It is easy to want to skimp on the workouts, especially when life gets busy, but cardio exercises are vital to your health. You can easily incorporate a cardio program into your weekly routine, dedicating 30 minutes of your time to a cardio activity 5 days a week or more.
Combined with a healthy diet (rich in amino acids), cardio training benefits your body and mind. Cardio exercises help you lose weight and lower your risk for conditions such as obesity, heart disease, high blood pressure, type 2 diabetes, metabolic syndrome, stroke, and certain types of cancer. Cardiovascular workouts strengthen your heart and keep your arteries clear. In addition to all these great benefits, cardio boosts your mood and keeps your mind sharp. Studies have even shown that regular physical activity may help protect memory and cognitive function.
First, let’s figure out how much cardio you should engage in each week and pick the intensity that’s right for you, and then let’s get you started with some of the best cardio workouts!
How Much Cardio Should I Do?
The oft-cited Department of Health and Human Services exercise guidelines are as follows.
- Cardio: Aim for a minimum of 150 minutes of moderate aerobic activity or 75 minutes of vigorous aerobic activity weekly, or a combination of exercise intensities spread throughout the week vs. weekend warrior style all in one go.
- Strength: In addition to toning your cardiovascular system, it’s important to tone your muscles with strength training at least 2 times a week. Between 12 to 15 repetitions and at least a single set of each exercise to work your lower body and upper body is the goal.
Keep in mind, those are the minimum suggestions, and more cardio exercise can lead to even greater health and fitness gains.
Low Moderate vs. Vigorous Cardio Exercise
Those guidelines are all well and good, but where do we draw the line between low-intensity aerobic exercise, moderate-intensity exercise, and vigorous-intensity exercise? The parameters are guided by your heart rate.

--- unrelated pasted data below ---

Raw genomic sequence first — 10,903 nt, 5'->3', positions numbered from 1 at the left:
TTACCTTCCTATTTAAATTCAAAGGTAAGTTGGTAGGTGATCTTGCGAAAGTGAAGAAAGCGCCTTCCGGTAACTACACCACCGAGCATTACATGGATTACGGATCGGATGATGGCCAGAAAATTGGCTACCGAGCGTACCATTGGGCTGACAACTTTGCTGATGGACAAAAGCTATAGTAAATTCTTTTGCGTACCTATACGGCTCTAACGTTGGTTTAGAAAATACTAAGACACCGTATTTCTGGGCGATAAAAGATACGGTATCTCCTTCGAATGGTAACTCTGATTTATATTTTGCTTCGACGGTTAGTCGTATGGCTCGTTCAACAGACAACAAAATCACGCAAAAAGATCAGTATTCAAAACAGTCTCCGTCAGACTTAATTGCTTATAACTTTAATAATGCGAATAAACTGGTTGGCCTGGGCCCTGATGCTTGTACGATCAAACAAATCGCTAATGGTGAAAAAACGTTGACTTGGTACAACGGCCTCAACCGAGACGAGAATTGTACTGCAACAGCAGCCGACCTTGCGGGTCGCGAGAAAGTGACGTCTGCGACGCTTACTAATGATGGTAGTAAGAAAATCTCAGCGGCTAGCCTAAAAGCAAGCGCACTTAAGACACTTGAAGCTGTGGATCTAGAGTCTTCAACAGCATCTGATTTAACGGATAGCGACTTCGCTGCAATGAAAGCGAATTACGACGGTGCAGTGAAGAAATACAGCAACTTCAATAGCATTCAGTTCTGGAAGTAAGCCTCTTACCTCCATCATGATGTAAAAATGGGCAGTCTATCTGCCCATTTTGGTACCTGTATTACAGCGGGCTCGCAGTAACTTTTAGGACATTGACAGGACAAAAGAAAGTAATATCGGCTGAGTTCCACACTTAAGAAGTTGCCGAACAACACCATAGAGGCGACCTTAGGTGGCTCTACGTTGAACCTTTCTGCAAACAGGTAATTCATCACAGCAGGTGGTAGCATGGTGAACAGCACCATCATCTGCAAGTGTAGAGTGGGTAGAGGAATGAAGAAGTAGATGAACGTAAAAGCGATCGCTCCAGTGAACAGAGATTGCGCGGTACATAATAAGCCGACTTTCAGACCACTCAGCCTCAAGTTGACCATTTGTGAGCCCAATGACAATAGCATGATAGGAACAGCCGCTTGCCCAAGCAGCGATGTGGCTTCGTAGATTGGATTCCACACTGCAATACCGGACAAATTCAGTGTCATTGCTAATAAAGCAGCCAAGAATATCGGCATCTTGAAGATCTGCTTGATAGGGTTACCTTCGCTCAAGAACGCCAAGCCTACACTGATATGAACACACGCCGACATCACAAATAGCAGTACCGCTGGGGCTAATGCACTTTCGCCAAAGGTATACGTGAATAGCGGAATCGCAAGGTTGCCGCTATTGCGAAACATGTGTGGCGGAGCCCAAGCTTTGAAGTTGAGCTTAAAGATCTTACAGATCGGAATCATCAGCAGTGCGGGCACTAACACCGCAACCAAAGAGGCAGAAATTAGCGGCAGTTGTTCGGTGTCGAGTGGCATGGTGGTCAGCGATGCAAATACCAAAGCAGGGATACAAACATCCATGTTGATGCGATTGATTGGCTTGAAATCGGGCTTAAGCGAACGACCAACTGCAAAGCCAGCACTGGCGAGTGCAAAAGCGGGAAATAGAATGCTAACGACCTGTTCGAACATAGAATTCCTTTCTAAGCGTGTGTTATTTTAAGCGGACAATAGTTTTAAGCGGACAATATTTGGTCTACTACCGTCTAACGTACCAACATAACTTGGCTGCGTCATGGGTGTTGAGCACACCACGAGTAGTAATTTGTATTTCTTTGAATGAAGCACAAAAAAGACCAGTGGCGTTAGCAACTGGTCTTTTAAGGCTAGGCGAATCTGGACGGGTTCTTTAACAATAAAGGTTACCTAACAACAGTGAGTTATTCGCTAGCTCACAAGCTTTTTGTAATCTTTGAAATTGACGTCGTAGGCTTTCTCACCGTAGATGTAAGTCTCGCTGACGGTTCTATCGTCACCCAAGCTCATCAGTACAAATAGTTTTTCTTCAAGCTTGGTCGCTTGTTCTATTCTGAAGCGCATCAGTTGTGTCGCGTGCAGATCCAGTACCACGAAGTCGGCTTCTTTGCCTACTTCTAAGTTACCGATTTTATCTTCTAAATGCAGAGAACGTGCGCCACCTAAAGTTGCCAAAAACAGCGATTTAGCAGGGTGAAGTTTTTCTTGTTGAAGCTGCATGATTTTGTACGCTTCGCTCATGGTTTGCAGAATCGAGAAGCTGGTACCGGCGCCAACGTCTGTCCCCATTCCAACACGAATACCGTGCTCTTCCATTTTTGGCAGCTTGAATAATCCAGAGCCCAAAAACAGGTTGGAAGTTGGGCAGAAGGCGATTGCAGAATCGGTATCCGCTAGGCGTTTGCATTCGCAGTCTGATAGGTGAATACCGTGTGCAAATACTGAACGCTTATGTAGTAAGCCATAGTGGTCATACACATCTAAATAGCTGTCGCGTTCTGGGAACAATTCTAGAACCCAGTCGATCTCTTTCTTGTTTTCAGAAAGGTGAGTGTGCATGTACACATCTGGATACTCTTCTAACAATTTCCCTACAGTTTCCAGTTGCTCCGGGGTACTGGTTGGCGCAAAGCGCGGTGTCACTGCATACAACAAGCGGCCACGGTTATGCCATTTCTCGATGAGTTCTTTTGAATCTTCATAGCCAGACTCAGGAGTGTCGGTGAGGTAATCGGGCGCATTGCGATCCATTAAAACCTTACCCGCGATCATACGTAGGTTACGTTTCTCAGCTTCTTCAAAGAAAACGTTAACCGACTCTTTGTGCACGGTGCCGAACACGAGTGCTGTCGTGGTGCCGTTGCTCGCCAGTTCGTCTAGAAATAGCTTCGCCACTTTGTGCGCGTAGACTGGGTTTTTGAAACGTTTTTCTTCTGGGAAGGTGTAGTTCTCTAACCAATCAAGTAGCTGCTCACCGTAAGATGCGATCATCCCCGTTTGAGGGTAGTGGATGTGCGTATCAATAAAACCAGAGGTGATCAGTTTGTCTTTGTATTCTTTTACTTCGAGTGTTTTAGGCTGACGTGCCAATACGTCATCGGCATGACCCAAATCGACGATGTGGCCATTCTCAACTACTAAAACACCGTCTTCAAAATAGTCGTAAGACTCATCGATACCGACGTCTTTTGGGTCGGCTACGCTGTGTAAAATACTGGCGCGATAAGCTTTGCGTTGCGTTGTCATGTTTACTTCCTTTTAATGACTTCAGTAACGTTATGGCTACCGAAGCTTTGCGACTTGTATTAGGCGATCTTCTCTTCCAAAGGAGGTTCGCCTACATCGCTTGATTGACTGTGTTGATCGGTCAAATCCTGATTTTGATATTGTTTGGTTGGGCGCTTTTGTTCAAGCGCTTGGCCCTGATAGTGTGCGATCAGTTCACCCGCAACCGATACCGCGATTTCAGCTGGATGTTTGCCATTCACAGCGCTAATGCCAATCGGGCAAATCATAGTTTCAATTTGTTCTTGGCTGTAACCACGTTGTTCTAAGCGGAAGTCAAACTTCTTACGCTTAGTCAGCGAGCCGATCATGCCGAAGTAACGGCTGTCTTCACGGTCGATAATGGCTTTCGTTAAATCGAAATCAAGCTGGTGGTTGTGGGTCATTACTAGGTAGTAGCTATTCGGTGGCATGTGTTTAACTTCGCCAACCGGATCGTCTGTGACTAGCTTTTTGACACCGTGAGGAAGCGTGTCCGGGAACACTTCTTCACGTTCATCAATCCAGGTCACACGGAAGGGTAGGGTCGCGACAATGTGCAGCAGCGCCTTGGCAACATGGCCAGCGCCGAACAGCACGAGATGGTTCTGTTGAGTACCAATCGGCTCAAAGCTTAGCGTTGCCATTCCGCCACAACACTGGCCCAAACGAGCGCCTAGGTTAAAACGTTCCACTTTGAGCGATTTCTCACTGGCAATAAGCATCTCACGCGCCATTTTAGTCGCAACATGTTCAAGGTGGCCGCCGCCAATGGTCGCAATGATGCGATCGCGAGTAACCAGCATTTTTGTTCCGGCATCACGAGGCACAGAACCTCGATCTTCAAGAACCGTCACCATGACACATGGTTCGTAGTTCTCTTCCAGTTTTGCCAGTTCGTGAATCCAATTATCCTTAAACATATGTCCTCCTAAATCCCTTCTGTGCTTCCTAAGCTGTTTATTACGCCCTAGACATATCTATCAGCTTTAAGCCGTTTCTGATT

First, determine your maximum heart rate. Subtract your age from 220. For instance, if you’re 40 years old, 220 – 40 = 180, which is your maximum heart rate, or the average maximum number of heart beats per minute.
Then, figure out what you want your heart rate zone to be: low, moderate, or high intensity.
Here are the typical parameters for each:
- Low exercise intensity: 40% to 50% of your maximum heart rate
- Moderate exercise intensity: 50% to 70% of your maximum heart rate
- Vigorous exercise intensity: 70% to 85% of your maximum heart rate
A heart rate monitor is the easiest way to track your exercise intensity. Intensity, however, is subjective. So, you can also check in with how your body feels during cardiovascular performance.
- Low-intensity exercise: Activities such as walking, hiking, or taking a gentle yoga or tai chi class are low-intensity cardio activities that can burn a surprising number of calories. If you can talk and sing while exercising, you’re in a low-intensity range.
- Moderate-intensity exercise: Jogging, cycling, swimming, and other moderate-intensity activities should leave you able to carry on a conversation without being out of breath, but a few words carrying a tune would exhaust the breath during moderate activity. Expect to break out in a light sweat within the first 10 minutes.
- Vigorous-intensity exercise: High-intensity exercise, such as bicycling 10 mph or faster or doing a Tabata session, gets you sweating fast and breathing deeply and rapidly. You won’t be able to carry on a conversation without pausing every few breaths.
What Are the Best Cardio Workouts for Weight Loss?
In order to lose weight, you need to burn more calories than you take in each day, and aerobic exercise helps you achieve that goal. That being said, while you burn more calories with cardio, you burn more calories after a strength-training workout, which builds calorie-burning muscle. A cardio plus strength-training workout routine is the gold standard for both weight loss and weight maintenance. To get you started with weight loss, here are our favorite calorie-burning activities.
Walking is one of the easiest activities to incorporate into your daily routine. If you want to burn calories and lose weight, you need to walk at a brisk, moderately fast pace. According to Mayo Clinic, regular brisk walking can help you maintain a healthy weight, prevent illnesses, strengthen your muscles, and improve your mood. This steady-state cardio activity can help you burn 300 to 400 calories per hour.